Controversial right-wing radio host Alex Jones found it even harder to reach his audience this week when the Federal Communication Commission took action against what it believes is an illegally operated radio station carrying his program in the Austin, Texas, area.
According to the Austin American-Statesman, a federal lawsuit claims 90.1 FM, broadcasting as Liberty Radio, had been operating as a pirate station and without proper FCC licensing for the past five years.
The agency revealed that it received a complaint about the frequency’s transmission and performed an analysis leading them to the source of the signal.
Houston-area agents traveled to Austin and used specialized equipment to track the station to a pair of apartment buildings in the city.
The buildings were located on the east side of Austin in the Orchard Plaza complex on East 52nd Street.
As a result of its findings, the FCC moved to take the radio signal offline for the time being and impose a $15,000 fine on the defendants in the case, identified as Walter Olenick and M. Rae Nadler-Olenick.
Both apartment buildings cited in the investigation had previously been owned by a company linked to the defendants and had been hit with a number of nuisance complaints in the past.
As The Hill reported, they have reportedly refused to pay the fine and said they would treat federal agents as trespassers on the property.
Though a website for the station indicated that it had not broadcast over radio airwaves since last year, officials say it continued to air via online streaming and a “listen line,” as described in the suit.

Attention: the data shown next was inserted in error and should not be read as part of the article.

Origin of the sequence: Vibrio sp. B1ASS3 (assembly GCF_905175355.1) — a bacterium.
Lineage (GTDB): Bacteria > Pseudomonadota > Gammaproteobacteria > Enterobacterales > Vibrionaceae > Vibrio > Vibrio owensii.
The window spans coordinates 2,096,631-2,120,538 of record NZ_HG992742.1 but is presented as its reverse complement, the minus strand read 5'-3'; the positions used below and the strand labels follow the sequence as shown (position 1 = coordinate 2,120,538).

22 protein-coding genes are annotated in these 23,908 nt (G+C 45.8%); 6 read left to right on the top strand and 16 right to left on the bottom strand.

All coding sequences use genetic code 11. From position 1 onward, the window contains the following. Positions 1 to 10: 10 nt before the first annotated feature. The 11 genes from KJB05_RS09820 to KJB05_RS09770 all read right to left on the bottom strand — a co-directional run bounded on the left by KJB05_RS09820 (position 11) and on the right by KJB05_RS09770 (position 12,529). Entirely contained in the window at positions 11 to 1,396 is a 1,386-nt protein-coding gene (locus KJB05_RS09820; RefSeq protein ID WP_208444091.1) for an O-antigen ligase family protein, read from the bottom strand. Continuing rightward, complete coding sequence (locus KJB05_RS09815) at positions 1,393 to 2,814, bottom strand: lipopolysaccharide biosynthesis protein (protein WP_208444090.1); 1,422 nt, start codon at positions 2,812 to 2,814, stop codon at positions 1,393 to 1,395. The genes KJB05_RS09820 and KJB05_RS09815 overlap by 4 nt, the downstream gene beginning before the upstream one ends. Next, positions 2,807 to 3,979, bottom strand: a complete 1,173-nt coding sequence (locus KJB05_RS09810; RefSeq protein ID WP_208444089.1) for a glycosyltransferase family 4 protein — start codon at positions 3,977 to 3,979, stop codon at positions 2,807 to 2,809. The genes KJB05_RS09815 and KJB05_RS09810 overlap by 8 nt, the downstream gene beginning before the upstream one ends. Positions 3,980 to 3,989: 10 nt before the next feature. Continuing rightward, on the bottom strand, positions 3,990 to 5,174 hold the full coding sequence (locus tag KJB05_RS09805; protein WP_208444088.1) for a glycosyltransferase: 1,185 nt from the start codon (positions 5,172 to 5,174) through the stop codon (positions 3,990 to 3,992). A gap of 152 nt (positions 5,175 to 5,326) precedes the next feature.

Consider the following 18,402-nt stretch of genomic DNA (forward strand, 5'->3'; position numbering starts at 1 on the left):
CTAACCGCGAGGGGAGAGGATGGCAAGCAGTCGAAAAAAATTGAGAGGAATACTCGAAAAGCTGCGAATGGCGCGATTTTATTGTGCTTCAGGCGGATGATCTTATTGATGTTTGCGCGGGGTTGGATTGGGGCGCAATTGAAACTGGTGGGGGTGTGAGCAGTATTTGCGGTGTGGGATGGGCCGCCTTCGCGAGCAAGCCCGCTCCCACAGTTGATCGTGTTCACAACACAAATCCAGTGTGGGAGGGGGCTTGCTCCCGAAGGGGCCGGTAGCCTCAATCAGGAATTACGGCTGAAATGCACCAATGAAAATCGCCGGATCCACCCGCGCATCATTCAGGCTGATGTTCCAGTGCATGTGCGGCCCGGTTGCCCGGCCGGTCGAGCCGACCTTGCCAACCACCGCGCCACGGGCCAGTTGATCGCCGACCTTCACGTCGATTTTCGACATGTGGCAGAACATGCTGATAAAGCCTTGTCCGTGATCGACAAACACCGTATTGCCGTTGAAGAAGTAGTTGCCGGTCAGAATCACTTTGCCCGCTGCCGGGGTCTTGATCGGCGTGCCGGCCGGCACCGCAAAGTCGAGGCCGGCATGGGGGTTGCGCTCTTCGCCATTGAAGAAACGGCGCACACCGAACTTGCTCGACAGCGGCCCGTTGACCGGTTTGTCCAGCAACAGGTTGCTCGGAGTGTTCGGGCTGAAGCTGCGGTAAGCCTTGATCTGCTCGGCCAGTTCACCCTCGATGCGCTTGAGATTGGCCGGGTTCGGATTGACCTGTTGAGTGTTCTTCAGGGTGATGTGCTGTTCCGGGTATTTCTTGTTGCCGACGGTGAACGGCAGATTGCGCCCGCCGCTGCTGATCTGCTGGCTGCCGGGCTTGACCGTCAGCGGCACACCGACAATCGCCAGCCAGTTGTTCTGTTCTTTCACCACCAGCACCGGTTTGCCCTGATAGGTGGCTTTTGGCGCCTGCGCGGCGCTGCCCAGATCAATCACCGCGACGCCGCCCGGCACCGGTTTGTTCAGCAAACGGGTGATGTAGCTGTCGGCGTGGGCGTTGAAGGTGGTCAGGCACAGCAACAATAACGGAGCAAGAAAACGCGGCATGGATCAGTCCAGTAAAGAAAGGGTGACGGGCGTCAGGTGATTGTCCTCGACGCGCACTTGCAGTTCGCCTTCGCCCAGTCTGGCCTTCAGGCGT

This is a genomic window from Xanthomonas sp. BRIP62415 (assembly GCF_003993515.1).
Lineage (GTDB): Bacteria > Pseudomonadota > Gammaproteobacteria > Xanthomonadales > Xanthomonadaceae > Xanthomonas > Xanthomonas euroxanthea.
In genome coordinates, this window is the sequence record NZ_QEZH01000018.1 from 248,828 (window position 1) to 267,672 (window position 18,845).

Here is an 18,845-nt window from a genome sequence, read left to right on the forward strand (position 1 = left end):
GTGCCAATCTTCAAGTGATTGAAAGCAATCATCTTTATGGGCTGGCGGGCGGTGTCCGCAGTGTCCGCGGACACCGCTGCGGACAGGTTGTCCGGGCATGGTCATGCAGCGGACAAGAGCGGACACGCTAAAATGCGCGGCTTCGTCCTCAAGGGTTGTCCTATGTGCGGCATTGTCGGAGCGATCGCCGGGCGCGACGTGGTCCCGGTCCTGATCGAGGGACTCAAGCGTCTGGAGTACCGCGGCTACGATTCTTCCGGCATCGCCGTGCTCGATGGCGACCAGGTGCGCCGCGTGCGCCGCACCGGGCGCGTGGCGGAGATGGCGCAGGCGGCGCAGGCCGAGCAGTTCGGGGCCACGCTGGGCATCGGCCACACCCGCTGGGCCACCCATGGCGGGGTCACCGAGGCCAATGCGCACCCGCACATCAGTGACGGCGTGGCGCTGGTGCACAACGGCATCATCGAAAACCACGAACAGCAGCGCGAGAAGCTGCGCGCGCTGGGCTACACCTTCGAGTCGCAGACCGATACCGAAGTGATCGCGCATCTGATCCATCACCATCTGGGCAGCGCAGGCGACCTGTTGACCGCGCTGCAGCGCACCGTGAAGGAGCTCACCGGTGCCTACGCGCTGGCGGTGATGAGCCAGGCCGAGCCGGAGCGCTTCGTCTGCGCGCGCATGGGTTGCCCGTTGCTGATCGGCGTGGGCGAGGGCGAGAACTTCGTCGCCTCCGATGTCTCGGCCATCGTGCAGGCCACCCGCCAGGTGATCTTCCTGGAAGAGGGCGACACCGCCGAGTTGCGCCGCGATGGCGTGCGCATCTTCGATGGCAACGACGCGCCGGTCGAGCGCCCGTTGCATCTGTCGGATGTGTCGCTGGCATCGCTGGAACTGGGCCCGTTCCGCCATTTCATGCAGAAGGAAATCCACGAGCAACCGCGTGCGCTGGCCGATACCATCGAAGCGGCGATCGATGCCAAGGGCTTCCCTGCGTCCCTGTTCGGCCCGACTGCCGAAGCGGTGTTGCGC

As of Wednesday, Liberty Radio programming had been replaced by a religious broadcast.
Of course, the latest interruption comes on the heels of a widespread ban on Jones’ content by several of the world’s most influential tech firms.
Twitter suspended his account for seven days in response to a complaint that one of his video links violated the platform’s policies.
Several other companies, including Apple, YouTube and Facebook, have stripped most or all of Jones’ content and his InfoWars brand from their platforms.
In statements acknowledging the action against his accounts, representatives offered statements explaining their decisions.
“Upon review, we have taken it down for glorifying violence … and using dehumanizing language to describe people who are transgender, Muslims and immigrants, which violates our hate speech policies,” a Facebook spokesperson said.
Twitter CEO Jack Dorsey said he believes his temporary action could cause Jones to reconsider the type of content he posts.
“I feel any suspension, whether it be a permanent or a temporary one, makes someone think about their actions and their behaviors,” Dorsey said.
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